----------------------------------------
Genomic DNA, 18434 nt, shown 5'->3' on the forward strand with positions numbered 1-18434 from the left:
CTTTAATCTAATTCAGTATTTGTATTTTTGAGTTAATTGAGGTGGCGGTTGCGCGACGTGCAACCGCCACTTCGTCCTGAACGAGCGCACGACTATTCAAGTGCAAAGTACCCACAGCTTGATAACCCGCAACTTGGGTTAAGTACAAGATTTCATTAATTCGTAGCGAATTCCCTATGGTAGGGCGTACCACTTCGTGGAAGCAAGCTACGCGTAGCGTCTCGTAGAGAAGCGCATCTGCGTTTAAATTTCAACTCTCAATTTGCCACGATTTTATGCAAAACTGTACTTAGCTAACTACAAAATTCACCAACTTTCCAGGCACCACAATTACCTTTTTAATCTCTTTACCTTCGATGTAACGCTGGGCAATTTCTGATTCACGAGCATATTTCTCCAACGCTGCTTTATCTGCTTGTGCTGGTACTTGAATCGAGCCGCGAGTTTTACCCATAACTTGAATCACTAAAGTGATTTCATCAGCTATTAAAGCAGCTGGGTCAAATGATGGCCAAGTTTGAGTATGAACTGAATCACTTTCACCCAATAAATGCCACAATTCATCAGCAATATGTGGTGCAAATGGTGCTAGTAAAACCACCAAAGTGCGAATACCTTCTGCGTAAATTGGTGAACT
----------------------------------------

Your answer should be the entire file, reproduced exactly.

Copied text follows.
Genomic DNA, 18434 nt, shown 5'->3' on the forward strand with positions numbered 1-18434 from the left:
CTTTAATCTAATTCAGTATTTGTATTTTTGAGTTAATTGAGGTGGCGGTTGCGCGACGTGCAACCGCCACTTCGTCCTGAACGAGCGCACGACTATTCAAGTGCAAAGTACCCACAGCTTGATAACCCGCAACTTGGGTTAAGTACAAGATTTCATTAATTCGTAGCGAATTCCCTATGGTAGGGCGTACCACTTCGTGGAAGCAAGCTACGCGTAGCGTCTCGTAGAGAAGCGCATCTGCGTTTAAATTTCAACTCTCAATTTGCCACGATTTTATGCAAAACTGTACTTAGCTAACTACAAAATTCACCAACTTTCCAGGCACCACAATTACCTTTTTAATCTCTTTACCTTCGATGTAACGCTGGGCAATTTCTGATTCACGAGCATATTTCTCCAACGCTGCTTTATCTGCTTGTGCTGGTACTTGAATCGAGCCGCGAGTTTTACCCATAACTTGAATCACTAAAGTGATTTCATCAGCTATTAAAGCAGCTGGGTCAAATGATGGCCAAGTTTGAGTATGAACTGAATCACTTTCACCCAATAAATGCCACAATTCATCAGCAATATGTGGTGCAAATGGTGCTAGTAAAACCACCAAAGTGCGAATACCTTCTGCGTAAATTGGTGAACT